Back in my day, when pizza and hot dogs were separate things, we didn’t even have smartphones. This is what I imagine I will be telling my teenage daughter in about 15 years from now.

No Mum… I've told you a million times, it's Ctrl C Ctrl V… Photo: Thinkstock

Also “go to bed, it’s after 4pm” and “no, you can’t borrow my hoverboard, it’s way too powerful”.

My daughter is only 14 months old and is already fascinated with my iPhone. I honestly believe there is something about the Apple logo that subliminally attracts children from a very young age. Think about it: Why is the logo placed so conveniently at the back of the phone?

Steve Jobs knew that parents would take photos of their kids obsessively. Every time we tell them to look at the camera and smile we are in fact setting in motion a type of hypnosis, making them stare into the shiny metal apple while invisible voices tell them to always buy Apple products and watch Pixar films.

(Having said that, grown ups don’t even need the apple. They are already all like: “Oh I love Pixar. Steve Jobs was a great man. I want an iPad.”)

Or maybe I just feel guilty about the phone thing and I’m looking for someone to blame. I worry that I am setting a bad example for my daughter by spending too much time on my phone and that maybe I’m missing some of her important milestones. For example, I looked up from Twitter the other day and discovered she had a sister.

And kids learn so quickly. My 14-month-old has already managed to get Siri to not understand her and beaten my highest score in Angry Birds. I found her the other day crouched behind the sofa, clutching my iPhone like some sort of mini gadget genius, swiping, scrolling and programming with all the dexterity and experience of a two-year-old.

Luckily I caught her just before she transferred my entire savings into a Swiss bank account under the name Mendax 2.0.

It scared me. Not the fact that my phone just got stolen by a one-year-old or that Facebook now said I liked Nicki Minaj. It was that I could see my impending irrelevance. Seeing my daughter navigate around a smartphone like that made me realise how quickly things are moving.

At the time I started writing this sentence I was about 10 years behind the ever-developing world of technology. Now I’m 11 years. In fact I only found out recently that VHS tapes have little tabs on the sides to determine whether they’ve been taped over or not.

I’m worried that I will not be able to keep up with all the cool new buttons and flashing lights and as a result look a bit stupid, like when my mother-in-law told my wife that she just faxed her all the details, except that we don’t have a fax and neither does she.

I know how irrelevance works. It’s a slippery slope. It starts with technology and then works its way into pop culture until it takes the form of boiled lollies and regional newspapers.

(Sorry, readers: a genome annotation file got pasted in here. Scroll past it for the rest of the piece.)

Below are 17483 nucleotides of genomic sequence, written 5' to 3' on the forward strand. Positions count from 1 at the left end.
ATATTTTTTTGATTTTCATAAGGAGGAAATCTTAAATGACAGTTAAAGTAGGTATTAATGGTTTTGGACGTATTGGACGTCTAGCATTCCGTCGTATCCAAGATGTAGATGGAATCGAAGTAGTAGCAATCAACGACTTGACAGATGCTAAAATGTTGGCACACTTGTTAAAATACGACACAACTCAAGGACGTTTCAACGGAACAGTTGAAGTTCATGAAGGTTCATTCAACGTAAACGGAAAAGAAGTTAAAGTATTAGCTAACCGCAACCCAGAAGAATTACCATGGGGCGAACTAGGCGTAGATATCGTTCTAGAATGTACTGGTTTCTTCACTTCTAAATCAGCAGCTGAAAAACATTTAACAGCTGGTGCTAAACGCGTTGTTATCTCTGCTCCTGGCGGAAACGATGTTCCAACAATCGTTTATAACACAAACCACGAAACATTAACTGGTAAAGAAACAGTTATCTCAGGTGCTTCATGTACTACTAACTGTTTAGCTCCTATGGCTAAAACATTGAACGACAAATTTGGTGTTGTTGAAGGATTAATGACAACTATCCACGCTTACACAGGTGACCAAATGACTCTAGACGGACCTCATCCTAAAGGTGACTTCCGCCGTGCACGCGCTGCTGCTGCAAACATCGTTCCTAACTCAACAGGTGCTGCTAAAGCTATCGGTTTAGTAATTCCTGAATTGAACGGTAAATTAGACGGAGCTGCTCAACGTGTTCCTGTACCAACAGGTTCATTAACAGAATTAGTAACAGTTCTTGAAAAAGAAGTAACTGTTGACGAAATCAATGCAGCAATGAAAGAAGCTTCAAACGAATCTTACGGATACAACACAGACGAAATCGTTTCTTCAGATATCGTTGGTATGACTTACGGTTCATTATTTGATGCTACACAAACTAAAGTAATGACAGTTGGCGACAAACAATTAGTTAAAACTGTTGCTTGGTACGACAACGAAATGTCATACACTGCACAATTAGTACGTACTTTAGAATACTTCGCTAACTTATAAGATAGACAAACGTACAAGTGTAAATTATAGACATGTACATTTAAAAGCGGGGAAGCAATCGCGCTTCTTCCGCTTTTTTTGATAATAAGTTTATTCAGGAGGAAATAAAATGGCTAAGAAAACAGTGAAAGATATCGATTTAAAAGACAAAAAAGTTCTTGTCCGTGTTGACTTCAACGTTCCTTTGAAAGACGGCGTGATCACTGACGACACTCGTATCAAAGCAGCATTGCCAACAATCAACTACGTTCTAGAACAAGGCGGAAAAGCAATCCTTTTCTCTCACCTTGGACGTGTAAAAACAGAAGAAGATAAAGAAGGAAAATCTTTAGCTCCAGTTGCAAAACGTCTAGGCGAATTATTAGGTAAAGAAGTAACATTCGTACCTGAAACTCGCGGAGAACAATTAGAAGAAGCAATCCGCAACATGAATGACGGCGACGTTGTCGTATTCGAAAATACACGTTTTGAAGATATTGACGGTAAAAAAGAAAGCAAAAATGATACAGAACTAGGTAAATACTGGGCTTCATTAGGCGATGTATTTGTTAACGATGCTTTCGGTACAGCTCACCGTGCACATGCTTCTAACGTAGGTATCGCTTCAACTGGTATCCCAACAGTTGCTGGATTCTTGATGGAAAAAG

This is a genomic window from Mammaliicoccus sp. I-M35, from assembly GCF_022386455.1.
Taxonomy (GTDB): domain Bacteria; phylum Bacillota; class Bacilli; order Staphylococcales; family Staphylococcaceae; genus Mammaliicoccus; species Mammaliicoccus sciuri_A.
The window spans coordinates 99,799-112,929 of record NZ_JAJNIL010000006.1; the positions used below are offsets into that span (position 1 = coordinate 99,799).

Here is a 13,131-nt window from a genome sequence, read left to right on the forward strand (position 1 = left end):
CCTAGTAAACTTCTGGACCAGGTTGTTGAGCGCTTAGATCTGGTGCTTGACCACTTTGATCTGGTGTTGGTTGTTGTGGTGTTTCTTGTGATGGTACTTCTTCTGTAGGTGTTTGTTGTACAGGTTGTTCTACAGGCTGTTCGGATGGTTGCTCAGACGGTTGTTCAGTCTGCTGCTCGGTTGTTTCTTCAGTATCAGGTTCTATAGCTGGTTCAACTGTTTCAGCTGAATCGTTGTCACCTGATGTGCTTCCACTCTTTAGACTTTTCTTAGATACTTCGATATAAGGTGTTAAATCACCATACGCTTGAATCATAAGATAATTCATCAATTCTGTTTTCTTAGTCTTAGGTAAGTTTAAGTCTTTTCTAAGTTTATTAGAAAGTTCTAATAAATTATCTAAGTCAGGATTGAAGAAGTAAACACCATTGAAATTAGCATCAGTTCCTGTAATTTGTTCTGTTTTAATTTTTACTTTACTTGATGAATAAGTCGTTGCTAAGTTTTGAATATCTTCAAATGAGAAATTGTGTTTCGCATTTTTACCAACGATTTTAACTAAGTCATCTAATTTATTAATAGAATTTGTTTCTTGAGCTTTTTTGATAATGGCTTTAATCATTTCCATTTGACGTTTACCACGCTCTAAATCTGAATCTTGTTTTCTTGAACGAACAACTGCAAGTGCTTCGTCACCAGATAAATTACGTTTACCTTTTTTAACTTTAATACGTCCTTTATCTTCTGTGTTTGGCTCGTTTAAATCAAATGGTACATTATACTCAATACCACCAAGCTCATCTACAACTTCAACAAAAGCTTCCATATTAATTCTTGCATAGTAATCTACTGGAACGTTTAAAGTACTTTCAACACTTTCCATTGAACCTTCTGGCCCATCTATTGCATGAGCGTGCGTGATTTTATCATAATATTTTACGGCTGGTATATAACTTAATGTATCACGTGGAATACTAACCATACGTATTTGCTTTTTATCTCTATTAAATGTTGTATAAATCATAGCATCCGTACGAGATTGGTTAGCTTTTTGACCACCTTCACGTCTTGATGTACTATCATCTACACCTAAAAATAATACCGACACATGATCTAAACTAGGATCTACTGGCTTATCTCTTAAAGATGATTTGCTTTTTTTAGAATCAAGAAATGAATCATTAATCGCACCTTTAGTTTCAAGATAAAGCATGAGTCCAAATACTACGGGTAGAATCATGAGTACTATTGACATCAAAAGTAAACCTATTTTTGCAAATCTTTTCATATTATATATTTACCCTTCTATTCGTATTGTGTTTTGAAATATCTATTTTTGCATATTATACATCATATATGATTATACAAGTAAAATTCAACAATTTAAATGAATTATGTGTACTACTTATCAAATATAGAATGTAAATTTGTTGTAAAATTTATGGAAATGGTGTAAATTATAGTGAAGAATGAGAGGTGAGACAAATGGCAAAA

I realise it is all part of the circle of life, hakuna matata, YOLO etc. But I am not willing to give up on technology just yet. I know that one day I will need help turning on whatever is the VHS player of the future. But for now I will try to stay ahead of the race.

My parents’ generation dealt with new technology well: Fear.

Don’t sit too close to the TV or your eyes will go square. Don’t sit too far from the TV or you’ll have to squint forever. Don’t mix the blank tapes with the used ones: How will we ever know which are which?

So, rather than trying to keep up with technology, maybe I just need to introduce a campaign of fear. Little sound bites that when told in a stern, convincing voice sound like real facts.

That way when new technologies are invented my daughter(s) will learn not to trust them and I won’t feel as irrelevant.

But I still get to ride my hoverboard to and from work.

Comments on this post will close at 8pm AEDT.

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46 comments

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    • Davo says:

      11:54am | 15/01/13

      now i am officially scared. i thought it was just me.

      when i was picking up #1 child from kindergarten recently, i noticed that while the parents stood around chatting the kids and younger siblings were almost all engrossed with playing games on iphones/babysitter. some of the little experts were no older than 2 years old and navigated like pros.

      i feel that i suddenly became old and i should feel bad.

    • John says:

      12:26pm | 15/01/13

      Relax, Davo. Anyone under about 20 is effectively a digital native. The technology was here before them so using it is perfectly natural; as natural as using the technology of say, a bicycle, was for us.

    • hr says:

      02:08pm | 15/01/13

      yep, and my one year old gets very upset that the screen on my laptop doesnt react to his fingers.

      Whats a mouse????

    • acotrel says:

      04:43pm | 15/01/13